I am probably extremely unqualified to write this column.
After all it's about the upcoming Labor Day celebration. And let's face it, I really haven't done an honest day's labor in more than 40 years.
I'm a newspaperman. I am fortunate to ply my trade in a business that is really little more than a license to perpetual adolescence. In more than four decades of scribbling away, I can literally count on less than one hand the number of mornings I awoke and thought to myself, "Oh, jeez, I gotta go to work today."
This job always has been nothing but fun. I look forward to Mondays.
Occasionally I'll read an interview with other columnists and am struck by their kvetching as to how hard it is to crank out their two whole columns a week.
How they manage to cope with the galley-slave-like ramming speed stress of it all is simply astounding. Really now, some of my peers regard penning a column as if they were forced into indentured servitude. Perhaps some of these folks ought to get a real job to appreciate having the opportunity to rub their chins for a living.
That's not to say I haven't learned a few valuable lessons over time that might be of some small benefit to people just entering the workforce.
Many years ago I accepted a job editing a satirical magazine. As my editor and I drove back to the office from lunch, I asked if the magazine had a marketing plan. Yes, it did, the editor replied. Could I see it? No, I couldn't. Well, why not?
"Because it's allllllll up here," the editor said as he tapped his head. I should have told him to stop the car and I would walk to Tampa International Airport. I didn't. I was stupid. The magazine folded after about six months.
I've also learned the hard way that when you work for a boss who makes Joan Crawford look like Mrs. Cleaver it is a really bad idea to inform the editor you expect to be treated with professionalism, civility and respect. That can get you fired for insubordination. Then again every reporter should get fired at least once for insubordination. It does have a certain Front Page cachet about it. But only once will do just fine.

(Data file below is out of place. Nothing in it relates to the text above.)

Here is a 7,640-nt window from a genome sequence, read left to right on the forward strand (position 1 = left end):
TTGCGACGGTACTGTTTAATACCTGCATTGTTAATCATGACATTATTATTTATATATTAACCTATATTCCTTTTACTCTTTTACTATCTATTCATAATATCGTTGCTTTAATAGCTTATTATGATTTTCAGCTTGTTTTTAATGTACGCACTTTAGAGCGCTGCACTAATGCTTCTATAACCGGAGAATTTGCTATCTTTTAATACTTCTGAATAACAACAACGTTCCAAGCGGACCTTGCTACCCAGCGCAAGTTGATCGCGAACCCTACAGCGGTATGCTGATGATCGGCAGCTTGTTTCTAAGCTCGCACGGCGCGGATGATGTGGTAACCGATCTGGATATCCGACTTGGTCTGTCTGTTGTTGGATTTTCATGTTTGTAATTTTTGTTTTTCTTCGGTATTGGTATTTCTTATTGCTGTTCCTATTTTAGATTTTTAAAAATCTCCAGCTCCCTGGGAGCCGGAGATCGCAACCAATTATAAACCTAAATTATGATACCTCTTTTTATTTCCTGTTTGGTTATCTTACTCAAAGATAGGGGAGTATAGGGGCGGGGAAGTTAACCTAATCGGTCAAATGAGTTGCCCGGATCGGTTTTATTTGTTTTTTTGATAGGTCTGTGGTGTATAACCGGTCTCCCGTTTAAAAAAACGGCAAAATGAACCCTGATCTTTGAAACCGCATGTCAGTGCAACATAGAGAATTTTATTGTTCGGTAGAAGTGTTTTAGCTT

One of the attractions of this craft is the opportunity to work with ... interesting people. There was the editor who turned the lights off in his office and stared out the window for hours. There was the Pulitzer Prize-winning reporter who wasn't allowed near a typewriter. And there was the rewrite man who thought he was a reincarnated penguin. How many insurance offices have someone like that on the payroll?
My press pass has allowed me to fly the Concorde, cover presidential campaigns, and every now and then write something that might have made a difference. How can you call this labor? And then there was the fringe benefit of bending more than an elbow or two with the likes of Mike Royko.
Just how much wisdom I've accumulated is an open question. But for anyone in any field of endeavor, perhaps I could offer this small nugget:
As we told our two boys as they began to pursue their respective careers, never, under any circumstances, accept a job or reject an employment offer because of the money.
If the you love what you do and/or the job seems fun, interesting and rewarding, the money will eventually take care of itself. And besides, can you really put a price tag on the chance to be 18 over the course of 40 years?